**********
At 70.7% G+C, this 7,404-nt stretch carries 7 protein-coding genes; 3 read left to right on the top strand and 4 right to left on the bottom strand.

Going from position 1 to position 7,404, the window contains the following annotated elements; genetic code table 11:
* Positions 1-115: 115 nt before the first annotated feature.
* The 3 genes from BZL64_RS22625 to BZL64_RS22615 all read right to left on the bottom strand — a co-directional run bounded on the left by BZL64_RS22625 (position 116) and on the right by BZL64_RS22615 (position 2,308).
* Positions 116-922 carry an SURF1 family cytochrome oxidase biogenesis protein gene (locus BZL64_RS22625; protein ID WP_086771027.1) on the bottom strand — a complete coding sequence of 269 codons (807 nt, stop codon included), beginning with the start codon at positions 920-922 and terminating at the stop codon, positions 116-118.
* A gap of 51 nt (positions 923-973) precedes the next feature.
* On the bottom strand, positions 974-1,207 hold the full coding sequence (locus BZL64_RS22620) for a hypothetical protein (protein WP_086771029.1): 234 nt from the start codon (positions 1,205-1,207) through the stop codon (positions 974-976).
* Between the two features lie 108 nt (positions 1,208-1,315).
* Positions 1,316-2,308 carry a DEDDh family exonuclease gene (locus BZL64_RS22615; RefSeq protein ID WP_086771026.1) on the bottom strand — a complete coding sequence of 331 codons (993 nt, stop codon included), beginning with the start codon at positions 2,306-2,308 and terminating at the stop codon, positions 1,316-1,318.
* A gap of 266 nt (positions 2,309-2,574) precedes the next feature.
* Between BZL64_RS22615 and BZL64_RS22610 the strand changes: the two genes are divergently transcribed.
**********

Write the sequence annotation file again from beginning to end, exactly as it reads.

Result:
At 70.7% G+C, this 7,404-nt stretch carries 7 protein-coding genes; 3 read left to right on the top strand and 4 right to left on the bottom strand.

Going from position 1 to position 7,404, the window contains the following annotated elements; genetic code table 11:
* Positions 1-115: 115 nt before the first annotated feature.
* The 3 genes from BZL64_RS22625 to BZL64_RS22615 all read right to left on the bottom strand — a co-directional run bounded on the left by BZL64_RS22625 (position 116) and on the right by BZL64_RS22615 (position 2,308).
* Positions 116-922 carry an SURF1 family cytochrome oxidase biogenesis protein gene (locus BZL64_RS22625; protein ID WP_086771027.1) on the bottom strand — a complete coding sequence of 269 codons (807 nt, stop codon included), beginning with the start codon at positions 920-922 and terminating at the stop codon, positions 116-118.
* A gap of 51 nt (positions 923-973) precedes the next feature.
* On the bottom strand, positions 974-1,207 hold the full coding sequence (locus BZL64_RS22620) for a hypothetical protein (protein WP_086771029.1): 234 nt from the start codon (positions 1,205-1,207) through the stop codon (positions 974-976).
* Between the two features lie 108 nt (positions 1,208-1,315).
* Positions 1,316-2,308 carry a DEDDh family exonuclease gene (locus BZL64_RS22615; RefSeq protein ID WP_086771026.1) on the bottom strand — a complete coding sequence of 331 codons (993 nt, stop codon included), beginning with the start codon at positions 2,306-2,308 and terminating at the stop codon, positions 1,316-1,318.
* A gap of 266 nt (positions 2,309-2,574) precedes the next feature.
* Between BZL64_RS22615 and BZL64_RS22610 the strand changes: the two genes are divergently transcribed.